Though I’m not sure they are ever going to catch up with Bleach… particularly with the release schedule for that. I’ll probably be in my 50’s before we’re done collecting it at this rate.

      Oh well I’ll have plenty of reading material then, because I just can’t be arsed to sit in front of a comp and read all the chapters. I’d rather wait and have the book in my lap and at least be comfy.

      I totally agree, the technology is there, USE IT!

    • I actually prefer screen-reading than book-reading, but I completely agree with Fuyu here. Shutting down manga aggregators really won’t bother me much, especially when half of them are out especially to grab money from the publishers by ripping off the scanlation groups’ work with minimum (if at all) mention. It’s like they’re leeching off all sides and just trying to seize all the credit.

      Going into separate scanlation sites might be a pain (especially when it’s one of those “post 10 times before you get access to download links” forums), but at least it informs people whose work you’re benefiting from, and encourages some proper thanks to be laid.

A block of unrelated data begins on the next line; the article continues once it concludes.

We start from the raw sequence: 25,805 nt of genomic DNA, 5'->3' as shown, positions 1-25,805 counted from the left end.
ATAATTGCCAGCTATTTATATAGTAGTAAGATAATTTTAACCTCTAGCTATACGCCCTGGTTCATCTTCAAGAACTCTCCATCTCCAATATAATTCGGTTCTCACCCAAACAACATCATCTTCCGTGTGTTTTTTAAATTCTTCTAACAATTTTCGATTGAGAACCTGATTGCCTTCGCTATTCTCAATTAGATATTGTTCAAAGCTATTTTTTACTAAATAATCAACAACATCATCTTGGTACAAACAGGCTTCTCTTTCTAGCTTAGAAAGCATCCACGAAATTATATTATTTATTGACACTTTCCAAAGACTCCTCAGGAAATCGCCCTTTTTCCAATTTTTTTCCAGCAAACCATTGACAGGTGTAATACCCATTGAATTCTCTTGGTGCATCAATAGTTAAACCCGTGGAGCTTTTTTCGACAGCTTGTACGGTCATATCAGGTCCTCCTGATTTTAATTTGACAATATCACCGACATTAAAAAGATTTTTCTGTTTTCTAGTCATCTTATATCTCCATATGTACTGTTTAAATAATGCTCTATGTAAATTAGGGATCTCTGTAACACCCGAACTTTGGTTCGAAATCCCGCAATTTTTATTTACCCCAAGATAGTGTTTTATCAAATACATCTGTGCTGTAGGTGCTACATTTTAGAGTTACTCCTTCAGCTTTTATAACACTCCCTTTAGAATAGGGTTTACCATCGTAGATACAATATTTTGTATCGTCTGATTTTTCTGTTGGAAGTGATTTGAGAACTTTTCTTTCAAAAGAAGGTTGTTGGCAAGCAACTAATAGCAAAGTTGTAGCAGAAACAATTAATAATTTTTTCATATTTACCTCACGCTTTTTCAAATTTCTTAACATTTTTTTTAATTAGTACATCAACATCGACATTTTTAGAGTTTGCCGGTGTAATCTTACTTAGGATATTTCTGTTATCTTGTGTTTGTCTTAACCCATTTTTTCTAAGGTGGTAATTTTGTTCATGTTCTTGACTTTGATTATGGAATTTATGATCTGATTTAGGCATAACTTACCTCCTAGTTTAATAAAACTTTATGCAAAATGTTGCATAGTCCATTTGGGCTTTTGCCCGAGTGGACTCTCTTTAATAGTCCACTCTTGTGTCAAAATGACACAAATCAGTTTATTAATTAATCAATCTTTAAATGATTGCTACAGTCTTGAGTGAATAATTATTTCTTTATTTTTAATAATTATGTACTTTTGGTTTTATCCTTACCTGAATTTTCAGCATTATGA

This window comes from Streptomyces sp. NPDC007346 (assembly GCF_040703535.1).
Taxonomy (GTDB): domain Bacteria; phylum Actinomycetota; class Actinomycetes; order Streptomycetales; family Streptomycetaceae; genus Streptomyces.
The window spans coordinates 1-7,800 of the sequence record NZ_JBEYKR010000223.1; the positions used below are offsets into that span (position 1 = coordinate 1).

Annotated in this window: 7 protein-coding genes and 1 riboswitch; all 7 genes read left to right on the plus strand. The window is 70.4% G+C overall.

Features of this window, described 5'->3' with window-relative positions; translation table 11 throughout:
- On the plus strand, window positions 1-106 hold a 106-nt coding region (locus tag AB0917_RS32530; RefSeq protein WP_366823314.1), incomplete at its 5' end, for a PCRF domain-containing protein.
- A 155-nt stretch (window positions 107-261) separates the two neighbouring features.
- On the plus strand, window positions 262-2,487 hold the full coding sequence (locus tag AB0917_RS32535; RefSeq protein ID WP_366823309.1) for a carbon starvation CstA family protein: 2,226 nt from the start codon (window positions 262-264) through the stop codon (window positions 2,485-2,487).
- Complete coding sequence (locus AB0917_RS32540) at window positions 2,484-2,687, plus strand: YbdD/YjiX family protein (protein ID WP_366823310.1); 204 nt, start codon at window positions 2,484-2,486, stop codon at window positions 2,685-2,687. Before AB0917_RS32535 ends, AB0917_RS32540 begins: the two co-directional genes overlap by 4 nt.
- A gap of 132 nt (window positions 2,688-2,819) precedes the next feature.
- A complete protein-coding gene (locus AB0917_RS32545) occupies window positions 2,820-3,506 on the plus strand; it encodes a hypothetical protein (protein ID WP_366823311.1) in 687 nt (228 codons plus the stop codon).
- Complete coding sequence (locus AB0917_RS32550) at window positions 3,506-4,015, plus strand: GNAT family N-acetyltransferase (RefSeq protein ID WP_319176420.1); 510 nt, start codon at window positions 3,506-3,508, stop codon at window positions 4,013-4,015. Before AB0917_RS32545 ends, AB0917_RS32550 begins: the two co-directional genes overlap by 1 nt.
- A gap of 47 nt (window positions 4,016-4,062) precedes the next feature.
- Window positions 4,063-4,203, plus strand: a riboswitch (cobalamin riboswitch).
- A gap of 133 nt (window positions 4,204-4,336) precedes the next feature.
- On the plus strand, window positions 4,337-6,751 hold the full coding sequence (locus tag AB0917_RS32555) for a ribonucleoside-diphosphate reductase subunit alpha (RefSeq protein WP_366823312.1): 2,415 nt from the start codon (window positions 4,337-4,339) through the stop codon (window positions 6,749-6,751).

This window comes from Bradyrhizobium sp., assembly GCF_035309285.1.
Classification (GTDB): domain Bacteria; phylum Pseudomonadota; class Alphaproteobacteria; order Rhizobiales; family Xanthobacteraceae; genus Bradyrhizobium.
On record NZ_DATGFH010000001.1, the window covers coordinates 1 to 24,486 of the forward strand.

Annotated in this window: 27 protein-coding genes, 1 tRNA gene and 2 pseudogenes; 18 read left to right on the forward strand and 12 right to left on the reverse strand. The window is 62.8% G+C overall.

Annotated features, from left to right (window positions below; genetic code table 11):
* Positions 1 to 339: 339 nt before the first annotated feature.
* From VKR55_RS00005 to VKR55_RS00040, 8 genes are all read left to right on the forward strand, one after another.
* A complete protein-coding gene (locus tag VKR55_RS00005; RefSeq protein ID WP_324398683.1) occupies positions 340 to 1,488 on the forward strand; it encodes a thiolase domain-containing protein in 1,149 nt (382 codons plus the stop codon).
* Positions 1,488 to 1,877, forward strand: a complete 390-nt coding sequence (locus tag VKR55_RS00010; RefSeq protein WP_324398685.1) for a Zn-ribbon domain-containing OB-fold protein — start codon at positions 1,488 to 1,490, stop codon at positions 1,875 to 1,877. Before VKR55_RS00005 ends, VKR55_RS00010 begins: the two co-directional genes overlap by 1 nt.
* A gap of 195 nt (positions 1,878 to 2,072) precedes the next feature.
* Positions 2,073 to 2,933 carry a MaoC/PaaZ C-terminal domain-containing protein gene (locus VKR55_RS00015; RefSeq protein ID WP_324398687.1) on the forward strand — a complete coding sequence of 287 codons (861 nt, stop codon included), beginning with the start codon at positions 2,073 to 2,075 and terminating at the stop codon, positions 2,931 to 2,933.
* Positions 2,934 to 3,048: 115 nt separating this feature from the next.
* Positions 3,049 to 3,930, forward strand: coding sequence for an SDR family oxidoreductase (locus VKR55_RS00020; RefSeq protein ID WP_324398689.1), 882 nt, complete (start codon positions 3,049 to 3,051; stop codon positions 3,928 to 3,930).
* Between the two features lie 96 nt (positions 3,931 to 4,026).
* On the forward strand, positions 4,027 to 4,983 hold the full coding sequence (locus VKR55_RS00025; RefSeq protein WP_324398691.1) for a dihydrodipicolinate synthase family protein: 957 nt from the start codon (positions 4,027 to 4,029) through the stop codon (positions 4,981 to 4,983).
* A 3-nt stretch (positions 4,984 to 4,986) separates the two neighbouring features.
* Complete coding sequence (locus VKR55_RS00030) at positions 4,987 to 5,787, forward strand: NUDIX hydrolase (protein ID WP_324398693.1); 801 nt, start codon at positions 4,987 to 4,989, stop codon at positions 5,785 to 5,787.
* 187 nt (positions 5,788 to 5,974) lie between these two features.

• Why would you stop buying manga?

      A lot of the titles you’ll probably still be able to follow, you’ll just have to go to the scanlators site and follow their rules to view the chapters.

  8. Lol, to think that people get pissed because their online reader get pawned by publishers. Trust me there would be other that replace sites like onemanga, mangafox and other sites like them. Right now they targetting the big shots jackass of manga scanlation scene (those who gain the most profit but they dont scanlate anything altogether, just bundling up every scanlation they could get out there and post it in their site).
    If you think all over again, those who scanlate your favourite manga arent sites like onemanga, or mangafox etc but some low profile websites and groups that try to keep scanlation as a hobby while trying to keep the eye of IP lawyers away from them.

  9. Yeah, which is why they are being targeted, they are big and easier to find and prosecute.

    Rather than going after 10 different scanlation sites.

  10. @ Haesslich, Funny you should mention ADV I was discussing them yesterday and saying pretty much the same thing.